The big learning for me from this book was about the value of community.  I’ve been thinking a lot about community in the church in recent years, and this has helped me even more to pinpoint what needs to happen if the church is to be effective with the millennial generation.  Belcher writes about his congregation’s four core commitments:  gospel, community, mission and shalom (the latter defined as making or transforming culture, in a Kuyperian sense).

I found the stories he told reinforced the points he was making from his research and his interviews with key players in the Emergent-Traditional debate, and the book’s 207 pages (plus copious endnotes) read fairly quickly.  I wish I had read this sooner.

Deep Church:  A Third Way Beyond Emerging and Traditional by Jim Belcher (foreword by Richard J. Mouw), published in 2009 by InterVarsity Press.  ISBN 978-0-8308-3716-8.

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From Judgment to Rest

Posted by Jeff on July 31, 2016

“Come to me, all you who are weary…and I will give you rest.”  Many are familiar with these words of Jesus, but do we realize what their context is?  The section right before Jesus utters these words unique to the Gospel of Matthew finds him condemning entire communities where he and his miracles were well known, but the response was underwhelming.  The key question in this message is, “How will you witness for Jesus?”

Based on Matthew 11.20-30 in The Message, you can listen to the message here:

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Beyond despondency and despair

Posted by Jeff on July 29, 2016

It seems we learn every day of another tragedy taking place in the world.  That, combined with the state of morality, and the debacle that is the US election process – to which the whole world is subjected through the media – can leave us pretty despondent.  But Christ-followers are left with an alternative beyond despondency and despair.

There is an exclamatory remark that appears obviously only once in the New Testament, but is alluded to in a second place.  It is three simple words, and those three simple words give hope to the people of God around the world, no matter how trying the circumstances.  In 1 Corinthians 16.22, the apostle Paul writes to the church, “Come, O Lord!

In Revelation 22.20, John is told by Jesus, “Yes, I am coming soon.”  John replies, “Come, Lord Jesus.

The language of Jesus’ heart, Aramaic, has a term for this exclamatory remark:  Marana tha.  We sometimes make it one word and say, “Maranatha!”  By this we express a wish for Jesus to return, to consummate the world in his way.

I don’t know about you, but I’ve been using that term quite a lot lately.  When I look at the world around me, I long for Jesus to bring his Kingdom.  Are we ready for that?

To be ready for Jesus to bring his Kingdom means to love and trust him by faith, to live to please him, and to bear witness among others to his saving work on the cross.  Why?  Because we want “Maranatha!” to be good news for everybody.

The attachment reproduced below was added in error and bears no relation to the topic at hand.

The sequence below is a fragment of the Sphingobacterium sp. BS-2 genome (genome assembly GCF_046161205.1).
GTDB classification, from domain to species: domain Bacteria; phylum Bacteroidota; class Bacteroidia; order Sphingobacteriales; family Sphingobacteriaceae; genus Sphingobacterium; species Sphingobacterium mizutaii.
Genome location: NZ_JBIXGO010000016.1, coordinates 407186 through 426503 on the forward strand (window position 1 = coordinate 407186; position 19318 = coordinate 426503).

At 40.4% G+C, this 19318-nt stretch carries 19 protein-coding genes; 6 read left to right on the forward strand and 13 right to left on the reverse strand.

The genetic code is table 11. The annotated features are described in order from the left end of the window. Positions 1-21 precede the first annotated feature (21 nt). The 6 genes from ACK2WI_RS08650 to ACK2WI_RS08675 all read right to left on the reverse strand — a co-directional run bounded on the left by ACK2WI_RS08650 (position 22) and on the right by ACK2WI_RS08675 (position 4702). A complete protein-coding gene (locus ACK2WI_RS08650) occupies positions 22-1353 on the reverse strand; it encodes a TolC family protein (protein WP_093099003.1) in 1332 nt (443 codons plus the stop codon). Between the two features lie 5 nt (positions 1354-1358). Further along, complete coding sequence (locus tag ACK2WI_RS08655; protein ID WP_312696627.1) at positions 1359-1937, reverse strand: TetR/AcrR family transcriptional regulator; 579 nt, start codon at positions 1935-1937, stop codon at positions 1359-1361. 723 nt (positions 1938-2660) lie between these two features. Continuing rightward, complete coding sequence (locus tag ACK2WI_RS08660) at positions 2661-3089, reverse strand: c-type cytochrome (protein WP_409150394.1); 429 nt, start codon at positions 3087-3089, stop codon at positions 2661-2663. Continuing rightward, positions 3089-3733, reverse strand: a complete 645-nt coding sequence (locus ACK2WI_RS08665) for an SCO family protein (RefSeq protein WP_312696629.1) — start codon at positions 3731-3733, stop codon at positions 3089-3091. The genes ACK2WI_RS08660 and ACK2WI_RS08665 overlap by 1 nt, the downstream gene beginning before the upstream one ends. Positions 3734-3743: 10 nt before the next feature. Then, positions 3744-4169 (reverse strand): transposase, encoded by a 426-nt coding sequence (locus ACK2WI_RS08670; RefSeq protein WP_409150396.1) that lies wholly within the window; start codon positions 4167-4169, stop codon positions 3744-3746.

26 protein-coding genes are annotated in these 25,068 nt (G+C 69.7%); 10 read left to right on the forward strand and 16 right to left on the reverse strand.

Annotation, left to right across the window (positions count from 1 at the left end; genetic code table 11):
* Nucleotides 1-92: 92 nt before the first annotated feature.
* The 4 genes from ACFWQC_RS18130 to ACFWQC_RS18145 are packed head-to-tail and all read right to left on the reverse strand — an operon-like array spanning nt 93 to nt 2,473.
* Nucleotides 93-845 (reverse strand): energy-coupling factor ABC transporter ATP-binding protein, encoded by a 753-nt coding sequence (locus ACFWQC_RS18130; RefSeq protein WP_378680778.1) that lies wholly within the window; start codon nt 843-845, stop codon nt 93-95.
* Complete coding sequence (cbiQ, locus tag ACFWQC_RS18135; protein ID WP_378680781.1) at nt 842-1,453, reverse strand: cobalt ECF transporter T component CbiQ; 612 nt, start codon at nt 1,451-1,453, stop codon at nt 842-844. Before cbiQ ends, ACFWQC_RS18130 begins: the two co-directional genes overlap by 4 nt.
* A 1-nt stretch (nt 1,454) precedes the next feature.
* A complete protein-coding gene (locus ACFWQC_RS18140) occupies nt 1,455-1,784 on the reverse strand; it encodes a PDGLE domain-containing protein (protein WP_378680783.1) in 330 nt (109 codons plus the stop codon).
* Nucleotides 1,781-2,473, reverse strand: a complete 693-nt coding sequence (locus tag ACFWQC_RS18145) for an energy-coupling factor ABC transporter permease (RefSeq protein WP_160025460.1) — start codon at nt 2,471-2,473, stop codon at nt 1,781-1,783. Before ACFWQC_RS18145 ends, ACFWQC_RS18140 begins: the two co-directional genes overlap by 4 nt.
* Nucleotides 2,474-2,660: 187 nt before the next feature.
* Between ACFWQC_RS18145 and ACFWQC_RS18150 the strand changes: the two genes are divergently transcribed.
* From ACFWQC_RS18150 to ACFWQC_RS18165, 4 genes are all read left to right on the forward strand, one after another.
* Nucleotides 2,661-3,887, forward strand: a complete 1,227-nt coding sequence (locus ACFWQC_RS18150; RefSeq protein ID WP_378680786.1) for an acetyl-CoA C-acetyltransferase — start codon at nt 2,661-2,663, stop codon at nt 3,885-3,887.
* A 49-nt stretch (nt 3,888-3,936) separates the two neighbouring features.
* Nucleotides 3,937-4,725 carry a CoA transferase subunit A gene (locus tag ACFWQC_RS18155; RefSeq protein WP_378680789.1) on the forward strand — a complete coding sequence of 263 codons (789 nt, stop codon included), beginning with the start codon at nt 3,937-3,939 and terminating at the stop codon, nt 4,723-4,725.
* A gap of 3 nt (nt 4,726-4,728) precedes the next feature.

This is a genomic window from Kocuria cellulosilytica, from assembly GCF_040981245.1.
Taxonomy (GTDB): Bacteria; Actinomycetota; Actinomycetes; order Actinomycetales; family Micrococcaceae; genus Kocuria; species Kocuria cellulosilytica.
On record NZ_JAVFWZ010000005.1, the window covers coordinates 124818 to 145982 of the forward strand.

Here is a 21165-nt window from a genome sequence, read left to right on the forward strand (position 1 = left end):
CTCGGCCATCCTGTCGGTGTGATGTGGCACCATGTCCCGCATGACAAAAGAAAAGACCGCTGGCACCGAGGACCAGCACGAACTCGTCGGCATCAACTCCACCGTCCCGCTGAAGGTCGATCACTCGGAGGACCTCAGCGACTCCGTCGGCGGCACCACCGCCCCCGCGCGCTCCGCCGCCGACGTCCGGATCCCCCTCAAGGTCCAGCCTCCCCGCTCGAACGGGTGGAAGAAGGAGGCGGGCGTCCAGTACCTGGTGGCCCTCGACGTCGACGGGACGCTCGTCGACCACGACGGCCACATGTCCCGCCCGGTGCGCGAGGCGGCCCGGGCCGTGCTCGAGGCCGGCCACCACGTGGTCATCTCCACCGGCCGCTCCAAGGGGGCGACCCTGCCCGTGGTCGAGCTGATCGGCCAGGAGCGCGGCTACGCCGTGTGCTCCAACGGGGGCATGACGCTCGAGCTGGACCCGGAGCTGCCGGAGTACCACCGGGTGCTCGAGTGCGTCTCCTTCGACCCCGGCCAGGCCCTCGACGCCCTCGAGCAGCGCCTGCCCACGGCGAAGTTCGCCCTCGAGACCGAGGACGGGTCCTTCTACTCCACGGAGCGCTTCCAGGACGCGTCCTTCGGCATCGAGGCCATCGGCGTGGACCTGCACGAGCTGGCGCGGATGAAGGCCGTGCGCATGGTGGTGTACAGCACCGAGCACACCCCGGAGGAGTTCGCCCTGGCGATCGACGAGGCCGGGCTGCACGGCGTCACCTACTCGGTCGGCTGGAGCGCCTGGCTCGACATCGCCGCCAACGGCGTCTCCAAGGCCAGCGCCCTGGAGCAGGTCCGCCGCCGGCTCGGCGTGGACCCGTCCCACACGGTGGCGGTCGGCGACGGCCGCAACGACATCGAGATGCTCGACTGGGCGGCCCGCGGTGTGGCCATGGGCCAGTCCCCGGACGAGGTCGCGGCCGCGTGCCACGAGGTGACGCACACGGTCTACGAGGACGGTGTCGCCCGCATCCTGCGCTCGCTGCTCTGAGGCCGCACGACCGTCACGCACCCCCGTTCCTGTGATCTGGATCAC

No matter what terror ISIS may leave in its wake; no matter which among the poor choices wins the US Presidential election; no matter what tragedy we learn about in the news – it will all pale in comparison to the second coming of Jesus, who will come to establish his Kingdom.

Marana tha.  Come, O Lord.  We can’t know when he will come.  We can only be ready.  May he come soon.

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Communion FAQs

Posted by Jeff on July 24, 2016

We enjoy celebrating the Lord’s Supper once in the summer at St. Paul’s Church, Nobleton.  But not often do we talk about some of the key assumptions about our celebration of God’s grace!  So this week, we remedied that – at least in part.

Last Monday, I had my gallbladder removed, but I decided that wouldn’t keep me from preaching this week, it being Communion Sunday and all.  And it didn’t, but you will probably be able to tell in listening to this message that I don’t have my usual energy and sometimes seem out of breath.  I should have taken the Sunday off, but I didn’t.  So you get to listen to a message highlighting answers to some of the frequently asked questions (FAQs) that I hear about the Lord’s Supper.  Based on 1 Corinthians 11.17-34, you can listen to the message here:

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Every. Little. Thing.

Posted by Jeff on July 22, 2016

Not long ago, I received word that my family physician is going to be retiring at the end of September.  I’m particularly sad about this, because he’s one of those “old school” doctors who takes the Hippocratic Oath very seriously, who still makes house calls when necessary, and who almost always has enough room in his daily schedule to fit in those last-minute needed appointments.  I will miss having him play a role in my life.

He has engaged a firm that will digitize his patients’ files so that all the records of my years of being seen by him will fit onto a CD that I can carry to my next doctor, whoever that may be.  Everything that he has seen me for in the past eight years will be available for the new physician to review.  Every.  Little.  Thing.  Yes, the important things, like my drug allergy (yikes) and my body mass index (ouch), but also the less affirming things, like the time I had to be treated for a boil on my bottom (let’s not go there).  Every.  Little.  Thing.